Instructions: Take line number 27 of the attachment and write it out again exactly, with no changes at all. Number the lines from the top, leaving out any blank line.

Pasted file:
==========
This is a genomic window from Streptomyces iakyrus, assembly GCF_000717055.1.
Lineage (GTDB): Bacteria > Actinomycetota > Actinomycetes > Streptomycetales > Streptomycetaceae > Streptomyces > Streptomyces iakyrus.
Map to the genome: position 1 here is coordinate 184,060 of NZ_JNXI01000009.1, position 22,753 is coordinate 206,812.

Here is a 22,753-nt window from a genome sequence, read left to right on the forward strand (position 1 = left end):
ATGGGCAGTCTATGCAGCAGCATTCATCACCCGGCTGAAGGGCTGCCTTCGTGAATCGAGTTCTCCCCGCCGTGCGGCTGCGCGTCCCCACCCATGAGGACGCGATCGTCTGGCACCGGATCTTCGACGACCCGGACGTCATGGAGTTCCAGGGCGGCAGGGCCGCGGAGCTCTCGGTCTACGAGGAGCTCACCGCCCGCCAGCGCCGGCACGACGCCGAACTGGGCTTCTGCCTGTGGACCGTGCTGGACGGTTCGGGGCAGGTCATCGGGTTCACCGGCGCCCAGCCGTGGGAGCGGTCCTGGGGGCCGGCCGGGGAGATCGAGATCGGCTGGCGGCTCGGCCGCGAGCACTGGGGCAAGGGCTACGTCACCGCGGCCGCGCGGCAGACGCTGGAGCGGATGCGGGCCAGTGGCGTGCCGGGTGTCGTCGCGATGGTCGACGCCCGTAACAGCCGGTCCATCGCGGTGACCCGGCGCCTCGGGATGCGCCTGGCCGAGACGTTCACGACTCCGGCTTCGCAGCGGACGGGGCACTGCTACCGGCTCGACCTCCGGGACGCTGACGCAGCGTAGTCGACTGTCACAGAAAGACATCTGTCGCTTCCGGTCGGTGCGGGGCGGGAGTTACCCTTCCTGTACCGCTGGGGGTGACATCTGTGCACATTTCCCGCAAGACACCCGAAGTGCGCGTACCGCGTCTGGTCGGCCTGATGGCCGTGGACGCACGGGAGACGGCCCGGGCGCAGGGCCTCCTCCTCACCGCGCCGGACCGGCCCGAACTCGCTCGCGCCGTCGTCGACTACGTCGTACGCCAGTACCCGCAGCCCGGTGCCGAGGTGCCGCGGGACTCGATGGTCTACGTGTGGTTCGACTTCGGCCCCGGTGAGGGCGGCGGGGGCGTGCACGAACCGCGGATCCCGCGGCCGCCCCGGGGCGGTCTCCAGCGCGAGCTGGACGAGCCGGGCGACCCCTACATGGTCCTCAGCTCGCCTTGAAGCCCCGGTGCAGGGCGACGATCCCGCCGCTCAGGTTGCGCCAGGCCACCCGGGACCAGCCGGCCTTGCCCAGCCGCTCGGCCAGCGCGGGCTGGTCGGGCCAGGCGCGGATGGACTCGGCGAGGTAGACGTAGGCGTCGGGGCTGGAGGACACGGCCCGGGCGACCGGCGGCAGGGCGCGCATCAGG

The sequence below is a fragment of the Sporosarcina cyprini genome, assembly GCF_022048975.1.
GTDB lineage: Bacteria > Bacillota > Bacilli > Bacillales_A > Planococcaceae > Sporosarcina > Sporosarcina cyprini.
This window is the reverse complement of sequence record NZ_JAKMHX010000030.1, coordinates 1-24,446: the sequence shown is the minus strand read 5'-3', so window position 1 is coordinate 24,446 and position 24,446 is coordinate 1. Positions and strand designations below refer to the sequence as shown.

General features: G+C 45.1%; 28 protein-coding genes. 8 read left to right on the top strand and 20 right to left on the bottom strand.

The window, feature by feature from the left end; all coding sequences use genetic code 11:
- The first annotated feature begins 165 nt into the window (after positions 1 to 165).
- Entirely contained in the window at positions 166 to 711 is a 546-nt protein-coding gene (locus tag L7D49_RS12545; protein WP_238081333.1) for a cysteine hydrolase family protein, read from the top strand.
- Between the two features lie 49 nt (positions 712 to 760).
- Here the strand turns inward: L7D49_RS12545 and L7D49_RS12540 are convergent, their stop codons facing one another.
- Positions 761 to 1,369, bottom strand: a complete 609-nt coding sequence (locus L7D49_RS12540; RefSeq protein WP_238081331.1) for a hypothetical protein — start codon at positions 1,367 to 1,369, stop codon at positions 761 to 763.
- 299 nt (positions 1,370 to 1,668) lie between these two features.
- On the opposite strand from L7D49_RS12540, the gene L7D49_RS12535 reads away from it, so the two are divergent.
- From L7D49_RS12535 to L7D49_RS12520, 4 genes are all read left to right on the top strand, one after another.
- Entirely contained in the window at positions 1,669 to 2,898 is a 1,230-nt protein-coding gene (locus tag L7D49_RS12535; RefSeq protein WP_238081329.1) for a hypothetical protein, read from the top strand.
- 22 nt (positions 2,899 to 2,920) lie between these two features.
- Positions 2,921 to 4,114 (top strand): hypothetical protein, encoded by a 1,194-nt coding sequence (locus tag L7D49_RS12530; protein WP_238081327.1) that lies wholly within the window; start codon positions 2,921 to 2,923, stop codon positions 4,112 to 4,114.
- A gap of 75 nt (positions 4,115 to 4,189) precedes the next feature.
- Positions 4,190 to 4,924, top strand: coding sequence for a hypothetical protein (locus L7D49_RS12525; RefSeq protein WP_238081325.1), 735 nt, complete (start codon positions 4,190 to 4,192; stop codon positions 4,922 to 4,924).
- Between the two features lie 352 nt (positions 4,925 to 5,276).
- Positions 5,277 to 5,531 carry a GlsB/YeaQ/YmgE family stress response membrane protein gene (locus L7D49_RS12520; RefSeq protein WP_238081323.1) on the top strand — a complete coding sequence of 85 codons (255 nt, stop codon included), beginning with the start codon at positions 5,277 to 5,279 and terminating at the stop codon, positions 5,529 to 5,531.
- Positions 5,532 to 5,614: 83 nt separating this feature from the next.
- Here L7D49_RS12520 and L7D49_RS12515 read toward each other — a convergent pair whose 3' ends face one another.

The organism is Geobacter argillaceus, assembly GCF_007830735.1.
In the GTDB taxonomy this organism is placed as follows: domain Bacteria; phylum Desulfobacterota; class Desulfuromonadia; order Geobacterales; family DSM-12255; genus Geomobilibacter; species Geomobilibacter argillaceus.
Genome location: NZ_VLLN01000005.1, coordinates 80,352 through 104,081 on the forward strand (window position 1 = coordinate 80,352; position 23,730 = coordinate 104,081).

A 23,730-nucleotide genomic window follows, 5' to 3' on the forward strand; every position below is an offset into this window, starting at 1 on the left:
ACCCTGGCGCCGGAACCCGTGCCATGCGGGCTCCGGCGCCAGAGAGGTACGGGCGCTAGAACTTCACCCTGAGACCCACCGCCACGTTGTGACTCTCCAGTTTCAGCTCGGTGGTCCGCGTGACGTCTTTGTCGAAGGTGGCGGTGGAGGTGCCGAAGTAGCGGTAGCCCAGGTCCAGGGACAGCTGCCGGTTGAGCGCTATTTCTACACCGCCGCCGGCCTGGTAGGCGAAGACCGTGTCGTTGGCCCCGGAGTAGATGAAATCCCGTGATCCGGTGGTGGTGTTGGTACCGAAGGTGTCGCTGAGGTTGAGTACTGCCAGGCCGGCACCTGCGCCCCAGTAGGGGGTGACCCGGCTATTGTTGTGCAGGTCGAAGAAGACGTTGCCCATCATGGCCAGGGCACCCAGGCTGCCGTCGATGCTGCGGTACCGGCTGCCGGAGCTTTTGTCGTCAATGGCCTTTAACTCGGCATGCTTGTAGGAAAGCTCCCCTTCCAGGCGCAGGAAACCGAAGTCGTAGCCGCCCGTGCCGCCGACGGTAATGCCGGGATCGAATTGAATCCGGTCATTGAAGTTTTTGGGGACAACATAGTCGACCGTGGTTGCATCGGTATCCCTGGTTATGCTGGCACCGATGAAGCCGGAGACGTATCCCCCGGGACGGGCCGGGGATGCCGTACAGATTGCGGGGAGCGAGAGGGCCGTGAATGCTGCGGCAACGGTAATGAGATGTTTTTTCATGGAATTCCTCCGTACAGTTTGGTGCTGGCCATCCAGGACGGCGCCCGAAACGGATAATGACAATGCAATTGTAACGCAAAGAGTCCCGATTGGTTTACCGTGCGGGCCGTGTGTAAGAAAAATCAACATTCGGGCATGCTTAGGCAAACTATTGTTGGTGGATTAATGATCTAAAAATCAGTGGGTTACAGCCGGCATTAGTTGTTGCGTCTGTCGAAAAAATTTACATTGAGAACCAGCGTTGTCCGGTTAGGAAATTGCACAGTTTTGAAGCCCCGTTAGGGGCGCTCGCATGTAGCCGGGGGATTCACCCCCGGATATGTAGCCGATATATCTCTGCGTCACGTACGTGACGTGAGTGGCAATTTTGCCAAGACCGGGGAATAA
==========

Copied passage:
- Here L7D49_RS12520 and L7D49_RS12515 read toward each other — a convergent pair whose 3' ends face one another.